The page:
New technique for creating colour changes on demand could be applied to body function monitoring
A burst of colour is a universal form of communication. We react to it – seeing danger, or maybe calm – it’s also a quick way to monitor changes during medical tests. Scientists and engineers are on the lookout for new ways to split, or refract, white light into its rainbow spectrum on demand. Here dishes of oil droplets display iridescence – illuminated with white light, they appear in different colours from different angles, creating a rainbow shimmer. The secret lies in obstructing the path of the light, a process known as structural colour – in this case two types of particles in the oil meet creating a hemisphere shape which refracts the light into coloured waves. It’s possible to manipulate these patterns, raising the possibility of using similar techniques to create iridescent paints, or perhaps new colorimetric sensors, worn of the body to keep tabs on bodily processes.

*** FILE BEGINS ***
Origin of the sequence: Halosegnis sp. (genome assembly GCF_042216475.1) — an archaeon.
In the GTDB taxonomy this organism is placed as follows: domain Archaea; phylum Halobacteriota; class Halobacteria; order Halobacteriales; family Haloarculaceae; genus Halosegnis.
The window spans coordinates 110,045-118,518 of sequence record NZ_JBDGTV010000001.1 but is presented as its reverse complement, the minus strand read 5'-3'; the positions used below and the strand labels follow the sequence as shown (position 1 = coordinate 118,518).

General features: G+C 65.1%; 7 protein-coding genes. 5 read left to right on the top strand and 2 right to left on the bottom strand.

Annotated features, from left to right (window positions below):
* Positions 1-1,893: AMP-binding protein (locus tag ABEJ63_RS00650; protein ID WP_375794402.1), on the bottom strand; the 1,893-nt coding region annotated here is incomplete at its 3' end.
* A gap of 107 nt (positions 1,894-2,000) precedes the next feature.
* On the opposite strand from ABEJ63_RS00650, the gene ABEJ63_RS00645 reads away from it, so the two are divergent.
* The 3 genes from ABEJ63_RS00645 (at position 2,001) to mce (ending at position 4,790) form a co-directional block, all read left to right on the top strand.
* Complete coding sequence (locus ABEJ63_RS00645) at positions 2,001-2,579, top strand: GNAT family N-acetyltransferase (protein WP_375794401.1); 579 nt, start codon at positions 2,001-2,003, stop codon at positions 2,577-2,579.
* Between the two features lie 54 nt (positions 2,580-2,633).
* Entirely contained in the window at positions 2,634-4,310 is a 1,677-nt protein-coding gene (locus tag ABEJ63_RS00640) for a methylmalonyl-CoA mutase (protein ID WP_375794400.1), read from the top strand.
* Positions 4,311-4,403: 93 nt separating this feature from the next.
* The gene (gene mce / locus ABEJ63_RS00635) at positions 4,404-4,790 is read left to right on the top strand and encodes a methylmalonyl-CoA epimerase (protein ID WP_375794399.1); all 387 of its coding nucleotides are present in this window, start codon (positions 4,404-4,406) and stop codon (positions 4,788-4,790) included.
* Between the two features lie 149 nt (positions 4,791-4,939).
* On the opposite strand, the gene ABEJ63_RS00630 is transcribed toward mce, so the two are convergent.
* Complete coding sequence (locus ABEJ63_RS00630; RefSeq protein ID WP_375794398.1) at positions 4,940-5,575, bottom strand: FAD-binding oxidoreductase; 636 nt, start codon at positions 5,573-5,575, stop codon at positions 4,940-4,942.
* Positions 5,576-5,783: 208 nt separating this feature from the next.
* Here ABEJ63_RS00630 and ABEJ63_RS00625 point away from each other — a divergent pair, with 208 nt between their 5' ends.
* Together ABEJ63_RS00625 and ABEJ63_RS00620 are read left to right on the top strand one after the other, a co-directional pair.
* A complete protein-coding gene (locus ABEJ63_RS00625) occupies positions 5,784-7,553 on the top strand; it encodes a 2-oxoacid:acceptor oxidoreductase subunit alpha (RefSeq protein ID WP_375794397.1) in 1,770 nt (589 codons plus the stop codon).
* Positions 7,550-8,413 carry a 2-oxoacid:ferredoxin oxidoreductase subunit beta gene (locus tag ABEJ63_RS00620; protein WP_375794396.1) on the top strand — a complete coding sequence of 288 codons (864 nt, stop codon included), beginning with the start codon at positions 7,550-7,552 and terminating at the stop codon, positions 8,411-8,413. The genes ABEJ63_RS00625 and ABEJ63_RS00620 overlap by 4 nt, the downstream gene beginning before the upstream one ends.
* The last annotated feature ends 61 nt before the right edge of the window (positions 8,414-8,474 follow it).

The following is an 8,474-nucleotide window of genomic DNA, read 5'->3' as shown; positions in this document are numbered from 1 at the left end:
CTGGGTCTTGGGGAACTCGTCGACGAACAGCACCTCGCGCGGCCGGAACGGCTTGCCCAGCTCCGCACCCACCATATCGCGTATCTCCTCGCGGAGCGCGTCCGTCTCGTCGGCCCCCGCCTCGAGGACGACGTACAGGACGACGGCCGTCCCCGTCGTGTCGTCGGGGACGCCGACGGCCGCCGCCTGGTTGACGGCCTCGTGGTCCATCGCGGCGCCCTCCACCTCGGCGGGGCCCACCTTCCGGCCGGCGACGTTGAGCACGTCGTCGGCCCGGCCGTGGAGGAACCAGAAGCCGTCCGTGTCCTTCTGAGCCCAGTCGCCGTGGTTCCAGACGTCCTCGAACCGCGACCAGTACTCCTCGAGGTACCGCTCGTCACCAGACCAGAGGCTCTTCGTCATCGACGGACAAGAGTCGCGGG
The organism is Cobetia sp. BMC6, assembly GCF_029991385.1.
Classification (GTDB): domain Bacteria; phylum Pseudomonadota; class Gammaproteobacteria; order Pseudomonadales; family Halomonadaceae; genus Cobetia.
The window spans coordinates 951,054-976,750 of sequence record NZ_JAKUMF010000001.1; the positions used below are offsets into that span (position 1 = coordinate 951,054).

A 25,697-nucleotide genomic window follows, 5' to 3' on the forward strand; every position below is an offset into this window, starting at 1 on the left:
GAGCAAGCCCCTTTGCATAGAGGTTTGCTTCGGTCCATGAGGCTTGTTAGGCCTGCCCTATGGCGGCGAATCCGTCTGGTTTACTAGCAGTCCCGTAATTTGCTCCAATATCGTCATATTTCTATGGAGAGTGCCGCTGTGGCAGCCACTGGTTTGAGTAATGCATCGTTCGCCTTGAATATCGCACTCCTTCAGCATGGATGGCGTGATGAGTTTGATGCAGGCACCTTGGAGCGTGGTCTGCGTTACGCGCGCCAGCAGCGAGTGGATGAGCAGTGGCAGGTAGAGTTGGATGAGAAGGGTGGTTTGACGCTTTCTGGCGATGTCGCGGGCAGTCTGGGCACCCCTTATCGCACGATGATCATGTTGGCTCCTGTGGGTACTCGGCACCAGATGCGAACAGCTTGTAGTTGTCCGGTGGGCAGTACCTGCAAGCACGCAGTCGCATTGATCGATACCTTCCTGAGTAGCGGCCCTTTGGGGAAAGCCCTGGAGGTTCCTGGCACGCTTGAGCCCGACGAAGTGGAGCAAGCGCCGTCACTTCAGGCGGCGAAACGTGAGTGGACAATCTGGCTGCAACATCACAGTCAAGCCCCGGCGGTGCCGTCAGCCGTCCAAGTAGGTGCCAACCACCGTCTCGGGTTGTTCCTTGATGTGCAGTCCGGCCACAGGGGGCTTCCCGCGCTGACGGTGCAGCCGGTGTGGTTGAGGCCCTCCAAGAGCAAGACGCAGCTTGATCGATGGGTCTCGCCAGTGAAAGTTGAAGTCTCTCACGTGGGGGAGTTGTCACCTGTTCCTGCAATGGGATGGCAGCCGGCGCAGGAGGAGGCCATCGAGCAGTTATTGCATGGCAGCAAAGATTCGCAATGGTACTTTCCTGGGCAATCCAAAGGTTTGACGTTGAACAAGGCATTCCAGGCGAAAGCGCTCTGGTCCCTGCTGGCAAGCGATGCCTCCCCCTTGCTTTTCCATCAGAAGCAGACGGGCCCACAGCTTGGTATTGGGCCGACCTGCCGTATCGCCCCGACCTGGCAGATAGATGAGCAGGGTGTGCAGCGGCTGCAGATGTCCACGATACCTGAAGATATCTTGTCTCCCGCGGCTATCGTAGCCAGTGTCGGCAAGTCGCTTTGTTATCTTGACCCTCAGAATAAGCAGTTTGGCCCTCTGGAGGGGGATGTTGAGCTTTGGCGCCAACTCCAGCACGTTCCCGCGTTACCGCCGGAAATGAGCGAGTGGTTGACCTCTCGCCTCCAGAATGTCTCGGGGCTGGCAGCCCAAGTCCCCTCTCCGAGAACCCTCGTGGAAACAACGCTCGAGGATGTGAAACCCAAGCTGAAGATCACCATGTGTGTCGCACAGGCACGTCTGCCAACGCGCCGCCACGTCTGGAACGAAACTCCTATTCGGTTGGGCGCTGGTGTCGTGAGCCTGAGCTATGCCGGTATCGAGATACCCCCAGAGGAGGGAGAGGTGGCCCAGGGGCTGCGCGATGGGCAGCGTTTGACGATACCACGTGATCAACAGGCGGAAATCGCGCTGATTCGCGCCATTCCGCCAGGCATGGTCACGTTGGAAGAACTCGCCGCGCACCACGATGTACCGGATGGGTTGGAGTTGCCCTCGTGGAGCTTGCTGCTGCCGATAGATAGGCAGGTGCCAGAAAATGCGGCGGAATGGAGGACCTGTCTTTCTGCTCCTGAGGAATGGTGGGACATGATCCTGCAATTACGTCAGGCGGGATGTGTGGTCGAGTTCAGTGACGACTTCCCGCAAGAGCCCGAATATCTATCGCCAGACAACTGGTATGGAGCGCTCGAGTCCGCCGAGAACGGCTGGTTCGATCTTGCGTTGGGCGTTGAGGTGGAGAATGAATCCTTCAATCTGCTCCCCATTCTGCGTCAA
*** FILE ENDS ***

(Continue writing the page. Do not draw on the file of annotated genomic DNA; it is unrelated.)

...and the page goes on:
Written by John Ankers
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